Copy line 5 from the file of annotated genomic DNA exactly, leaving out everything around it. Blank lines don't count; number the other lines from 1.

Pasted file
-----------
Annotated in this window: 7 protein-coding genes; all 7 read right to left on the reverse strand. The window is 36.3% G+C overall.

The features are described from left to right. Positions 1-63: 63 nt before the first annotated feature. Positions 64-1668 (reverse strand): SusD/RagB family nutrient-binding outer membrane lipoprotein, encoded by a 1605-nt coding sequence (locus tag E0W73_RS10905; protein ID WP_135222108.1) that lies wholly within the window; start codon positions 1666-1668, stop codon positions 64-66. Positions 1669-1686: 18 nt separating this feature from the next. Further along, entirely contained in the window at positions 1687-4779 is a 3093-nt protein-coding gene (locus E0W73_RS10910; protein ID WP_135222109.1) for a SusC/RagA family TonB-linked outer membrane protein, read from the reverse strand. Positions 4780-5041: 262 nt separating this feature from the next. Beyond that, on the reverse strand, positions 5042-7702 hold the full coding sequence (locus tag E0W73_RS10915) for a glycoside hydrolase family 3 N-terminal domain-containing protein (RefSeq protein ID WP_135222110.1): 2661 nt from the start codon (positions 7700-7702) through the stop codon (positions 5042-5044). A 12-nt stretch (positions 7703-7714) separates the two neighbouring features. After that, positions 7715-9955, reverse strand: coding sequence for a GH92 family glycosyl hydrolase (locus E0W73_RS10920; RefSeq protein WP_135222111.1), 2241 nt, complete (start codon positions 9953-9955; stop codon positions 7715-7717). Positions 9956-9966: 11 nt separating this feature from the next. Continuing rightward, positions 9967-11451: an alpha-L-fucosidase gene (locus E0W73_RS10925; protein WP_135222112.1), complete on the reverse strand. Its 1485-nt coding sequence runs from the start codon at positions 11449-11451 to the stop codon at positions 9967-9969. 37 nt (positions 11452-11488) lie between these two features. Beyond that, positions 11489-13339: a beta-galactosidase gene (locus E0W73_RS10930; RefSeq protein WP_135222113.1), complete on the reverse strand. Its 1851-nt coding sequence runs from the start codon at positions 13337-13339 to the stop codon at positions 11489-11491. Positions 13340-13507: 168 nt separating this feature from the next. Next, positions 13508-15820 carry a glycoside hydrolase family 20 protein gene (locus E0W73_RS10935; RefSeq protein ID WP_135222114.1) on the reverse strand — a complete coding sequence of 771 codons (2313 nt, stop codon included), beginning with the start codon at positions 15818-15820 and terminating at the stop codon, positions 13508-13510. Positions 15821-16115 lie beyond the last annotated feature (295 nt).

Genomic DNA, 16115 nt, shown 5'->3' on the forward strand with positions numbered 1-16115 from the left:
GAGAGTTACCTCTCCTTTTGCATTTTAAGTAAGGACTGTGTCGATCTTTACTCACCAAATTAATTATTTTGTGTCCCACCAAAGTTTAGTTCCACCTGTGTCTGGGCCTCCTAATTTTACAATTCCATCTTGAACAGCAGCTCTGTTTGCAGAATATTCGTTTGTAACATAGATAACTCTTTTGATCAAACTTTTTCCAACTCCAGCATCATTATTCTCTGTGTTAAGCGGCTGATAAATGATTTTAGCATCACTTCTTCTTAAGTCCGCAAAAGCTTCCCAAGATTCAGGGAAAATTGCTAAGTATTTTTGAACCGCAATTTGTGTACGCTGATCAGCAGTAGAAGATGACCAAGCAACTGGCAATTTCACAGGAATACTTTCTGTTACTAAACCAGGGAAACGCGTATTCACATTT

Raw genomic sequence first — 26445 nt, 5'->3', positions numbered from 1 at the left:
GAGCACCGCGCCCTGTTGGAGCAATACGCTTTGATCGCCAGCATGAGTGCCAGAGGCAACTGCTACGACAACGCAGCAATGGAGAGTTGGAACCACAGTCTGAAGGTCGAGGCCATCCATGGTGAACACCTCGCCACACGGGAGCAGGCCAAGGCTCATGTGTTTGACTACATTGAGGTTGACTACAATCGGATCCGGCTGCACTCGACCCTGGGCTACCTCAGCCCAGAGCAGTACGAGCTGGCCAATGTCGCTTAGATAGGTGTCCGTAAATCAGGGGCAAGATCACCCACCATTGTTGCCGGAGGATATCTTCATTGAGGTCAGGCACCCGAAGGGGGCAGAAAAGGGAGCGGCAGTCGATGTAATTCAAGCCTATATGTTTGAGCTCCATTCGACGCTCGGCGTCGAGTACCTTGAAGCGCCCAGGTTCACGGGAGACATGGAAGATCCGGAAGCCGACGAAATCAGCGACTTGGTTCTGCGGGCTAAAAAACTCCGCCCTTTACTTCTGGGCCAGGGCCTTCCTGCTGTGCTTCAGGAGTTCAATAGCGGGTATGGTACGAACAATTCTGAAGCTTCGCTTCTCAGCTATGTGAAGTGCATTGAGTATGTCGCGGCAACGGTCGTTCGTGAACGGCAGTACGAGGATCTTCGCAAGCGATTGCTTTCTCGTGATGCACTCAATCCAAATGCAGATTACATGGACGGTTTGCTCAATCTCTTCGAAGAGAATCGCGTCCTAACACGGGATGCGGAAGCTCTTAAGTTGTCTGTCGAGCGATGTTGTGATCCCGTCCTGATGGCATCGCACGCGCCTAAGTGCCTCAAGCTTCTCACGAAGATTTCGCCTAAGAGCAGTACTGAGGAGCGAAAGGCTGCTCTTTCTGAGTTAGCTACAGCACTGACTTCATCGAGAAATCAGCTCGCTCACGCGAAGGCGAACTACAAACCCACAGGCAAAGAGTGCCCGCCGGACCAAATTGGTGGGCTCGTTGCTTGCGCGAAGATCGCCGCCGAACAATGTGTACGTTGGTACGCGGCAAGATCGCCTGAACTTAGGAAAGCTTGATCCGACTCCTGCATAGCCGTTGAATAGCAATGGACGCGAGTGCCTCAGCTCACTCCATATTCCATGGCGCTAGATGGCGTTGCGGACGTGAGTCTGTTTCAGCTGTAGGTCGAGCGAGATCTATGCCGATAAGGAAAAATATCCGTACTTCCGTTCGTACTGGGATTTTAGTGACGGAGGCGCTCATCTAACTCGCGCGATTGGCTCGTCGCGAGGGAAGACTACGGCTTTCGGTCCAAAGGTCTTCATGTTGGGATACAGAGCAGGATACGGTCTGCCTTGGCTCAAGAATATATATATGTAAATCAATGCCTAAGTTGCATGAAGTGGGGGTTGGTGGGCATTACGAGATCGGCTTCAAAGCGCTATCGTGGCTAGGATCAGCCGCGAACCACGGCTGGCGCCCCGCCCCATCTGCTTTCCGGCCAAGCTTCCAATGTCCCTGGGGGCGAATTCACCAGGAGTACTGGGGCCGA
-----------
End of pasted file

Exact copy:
Raw genomic sequence first — 26445 nt, 5'->3', positions numbered from 1 at the left: